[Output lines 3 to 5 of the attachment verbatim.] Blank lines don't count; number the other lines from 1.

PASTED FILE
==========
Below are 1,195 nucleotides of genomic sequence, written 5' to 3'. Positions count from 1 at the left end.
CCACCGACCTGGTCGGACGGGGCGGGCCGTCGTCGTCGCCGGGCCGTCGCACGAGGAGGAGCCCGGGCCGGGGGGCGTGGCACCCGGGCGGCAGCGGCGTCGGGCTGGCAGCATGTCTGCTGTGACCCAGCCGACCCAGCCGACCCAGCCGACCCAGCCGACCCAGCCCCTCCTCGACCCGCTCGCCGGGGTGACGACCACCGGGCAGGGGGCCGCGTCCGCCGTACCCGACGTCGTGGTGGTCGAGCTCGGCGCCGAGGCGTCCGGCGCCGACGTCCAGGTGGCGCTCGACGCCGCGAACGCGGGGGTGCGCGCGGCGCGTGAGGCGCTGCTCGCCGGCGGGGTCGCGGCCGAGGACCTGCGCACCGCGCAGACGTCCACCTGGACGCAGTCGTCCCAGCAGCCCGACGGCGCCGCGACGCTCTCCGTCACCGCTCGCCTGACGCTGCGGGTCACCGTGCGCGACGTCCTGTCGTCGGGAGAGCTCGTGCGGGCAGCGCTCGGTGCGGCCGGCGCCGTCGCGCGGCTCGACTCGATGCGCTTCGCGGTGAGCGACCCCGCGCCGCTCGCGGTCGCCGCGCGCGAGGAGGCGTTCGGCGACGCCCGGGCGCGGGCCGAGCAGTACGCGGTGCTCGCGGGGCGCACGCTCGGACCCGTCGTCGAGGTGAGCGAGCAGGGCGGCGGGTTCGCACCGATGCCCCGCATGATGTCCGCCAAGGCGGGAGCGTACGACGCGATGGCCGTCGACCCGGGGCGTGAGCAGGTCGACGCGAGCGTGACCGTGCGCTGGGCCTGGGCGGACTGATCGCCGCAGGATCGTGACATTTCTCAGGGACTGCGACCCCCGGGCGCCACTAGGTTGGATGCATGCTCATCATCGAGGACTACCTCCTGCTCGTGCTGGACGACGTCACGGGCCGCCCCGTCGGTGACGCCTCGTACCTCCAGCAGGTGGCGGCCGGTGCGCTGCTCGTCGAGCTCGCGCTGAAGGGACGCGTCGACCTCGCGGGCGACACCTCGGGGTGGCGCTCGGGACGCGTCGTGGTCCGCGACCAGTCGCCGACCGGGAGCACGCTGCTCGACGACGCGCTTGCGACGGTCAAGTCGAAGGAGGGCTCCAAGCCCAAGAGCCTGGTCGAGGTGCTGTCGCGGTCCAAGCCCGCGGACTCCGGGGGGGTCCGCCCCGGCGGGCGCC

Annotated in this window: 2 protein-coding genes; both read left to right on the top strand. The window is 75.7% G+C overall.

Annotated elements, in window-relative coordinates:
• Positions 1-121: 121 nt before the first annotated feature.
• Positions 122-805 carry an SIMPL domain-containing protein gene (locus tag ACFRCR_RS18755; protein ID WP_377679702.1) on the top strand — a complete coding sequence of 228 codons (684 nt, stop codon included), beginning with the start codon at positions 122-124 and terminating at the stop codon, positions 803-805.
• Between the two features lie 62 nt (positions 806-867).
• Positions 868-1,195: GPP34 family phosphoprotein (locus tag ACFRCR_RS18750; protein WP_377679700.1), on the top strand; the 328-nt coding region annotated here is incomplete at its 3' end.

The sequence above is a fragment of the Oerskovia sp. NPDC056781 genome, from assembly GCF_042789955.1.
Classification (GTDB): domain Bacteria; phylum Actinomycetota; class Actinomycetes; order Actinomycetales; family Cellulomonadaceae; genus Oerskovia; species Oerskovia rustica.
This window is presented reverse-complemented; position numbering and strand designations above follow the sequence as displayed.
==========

Annotated in this window: 2 protein-coding genes; both read left to right on the top strand. The window is 75.7% G+C overall.

Annotated elements, in window-relative coordinates:
• Positions 1-121: 121 nt before the first annotated feature.